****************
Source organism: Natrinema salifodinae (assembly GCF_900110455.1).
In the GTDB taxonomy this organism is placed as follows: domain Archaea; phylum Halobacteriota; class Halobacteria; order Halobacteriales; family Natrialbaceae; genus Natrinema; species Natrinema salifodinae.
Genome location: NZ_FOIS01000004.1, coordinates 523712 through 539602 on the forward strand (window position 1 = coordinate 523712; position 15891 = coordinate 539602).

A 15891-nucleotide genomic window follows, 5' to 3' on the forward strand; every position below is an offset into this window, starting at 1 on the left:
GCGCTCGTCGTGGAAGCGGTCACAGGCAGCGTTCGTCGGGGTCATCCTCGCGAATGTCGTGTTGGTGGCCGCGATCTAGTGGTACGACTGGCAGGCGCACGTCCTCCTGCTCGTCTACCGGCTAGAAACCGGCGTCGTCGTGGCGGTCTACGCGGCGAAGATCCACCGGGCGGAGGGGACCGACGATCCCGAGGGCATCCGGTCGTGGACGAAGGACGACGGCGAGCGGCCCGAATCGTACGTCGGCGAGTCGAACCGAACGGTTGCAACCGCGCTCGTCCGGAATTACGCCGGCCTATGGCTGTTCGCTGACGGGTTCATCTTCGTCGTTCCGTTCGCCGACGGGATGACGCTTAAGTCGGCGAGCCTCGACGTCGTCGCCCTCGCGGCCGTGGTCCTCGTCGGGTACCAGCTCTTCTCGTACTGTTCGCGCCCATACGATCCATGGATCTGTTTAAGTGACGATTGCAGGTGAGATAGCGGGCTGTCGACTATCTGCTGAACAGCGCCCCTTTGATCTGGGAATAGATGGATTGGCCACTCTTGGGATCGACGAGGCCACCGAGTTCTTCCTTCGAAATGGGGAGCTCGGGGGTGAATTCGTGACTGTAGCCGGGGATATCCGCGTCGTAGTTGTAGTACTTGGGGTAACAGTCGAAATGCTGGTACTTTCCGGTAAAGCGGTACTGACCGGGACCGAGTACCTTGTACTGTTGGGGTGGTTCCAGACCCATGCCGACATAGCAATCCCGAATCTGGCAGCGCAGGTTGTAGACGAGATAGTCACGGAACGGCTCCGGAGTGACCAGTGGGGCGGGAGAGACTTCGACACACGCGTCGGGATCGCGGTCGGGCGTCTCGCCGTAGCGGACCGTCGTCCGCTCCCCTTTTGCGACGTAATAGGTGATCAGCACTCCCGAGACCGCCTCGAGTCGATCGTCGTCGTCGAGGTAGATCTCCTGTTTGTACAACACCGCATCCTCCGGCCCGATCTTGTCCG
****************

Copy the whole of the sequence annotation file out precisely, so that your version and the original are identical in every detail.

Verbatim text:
Source organism: Natrinema salifodinae (assembly GCF_900110455.1).
In the GTDB taxonomy this organism is placed as follows: domain Archaea; phylum Halobacteriota; class Halobacteria; order Halobacteriales; family Natrialbaceae; genus Natrinema; species Natrinema salifodinae.
Genome location: NZ_FOIS01000004.1, coordinates 523712 through 539602 on the forward strand (window position 1 = coordinate 523712; position 15891 = coordinate 539602).

A 15891-nucleotide genomic window follows, 5' to 3' on the forward strand; every position below is an offset into this window, starting at 1 on the left:
GCGCTCGTCGTGGAAGCGGTCACAGGCAGCGTTCGTCGGGGTCATCCTCGCGAATGTCGTGTTGGTGGCCGCGATCTAGTGGTACGACTGGCAGGCGCACGTCCTCCTGCTCGTCTACCGGCTAGAAACCGGCGTCGTCGTGGCGGTCTACGCGGCGAAGATCCACCGGGCGGAGGGGACCGACGATCCCGAGGGCATCCGGTCGTGGACGAAGGACGACGGCGAGCGGCCCGAATCGTACGTCGGCGAGTCGAACCGAACGGTTGCAACCGCGCTCGTCCGGAATTACGCCGGCCTATGGCTGTTCGCTGACGGGTTCATCTTCGTCGTTCCGTTCGCCGACGGGATGACGCTTAAGTCGGCGAGCCTCGACGTCGTCGCCCTCGCGGCCGTGGTCCTCGTCGGGTACCAGCTCTTCTCGTACTGTTCGCGCCCATACGATCCATGGATCTGTTTAAGTGACGATTGCAGGTGAGATAGCGGGCTGTCGACTATCTGCTGAACAGCGCCCCTTTGATCTGGGAATAGATGGATTGGCCACTCTTGGGATCGACGAGGCCACCGAGTTCTTCCTTCGAAATGGGGAGCTCGGGGGTGAATTCGTGACTGTAGCCGGGGATATCCGCGTCGTAGTTGTAGTACTTGGGGTAACAGTCGAAATGCTGGTACTTTCCGGTAAAGCGGTACTGACCGGGACCGAGTACCTTGTACTGTTGGGGTGGTTCCAGACCCATGCCGACATAGCAATCCCGAATCTGGCAGCGCAGGTTGTAGACGAGATAGTCACGGAACGGCTCCGGAGTGACCAGTGGGGCGGGAGAGACTTCGACACACGCGTCGGGATCGCGGTCGGGCGTCTCGCCGTAGCGGACCGTCGTCCGCTCCCCTTTTGCGACGTAATAGGTGATCAGCACTCCCGAGACCGCCTCGAGTCGATCGTCGTCGTCGAGGTAGATCTCCTGTTTGTACAACACCGCATCCTCCGGCCCGATCTTGTCCG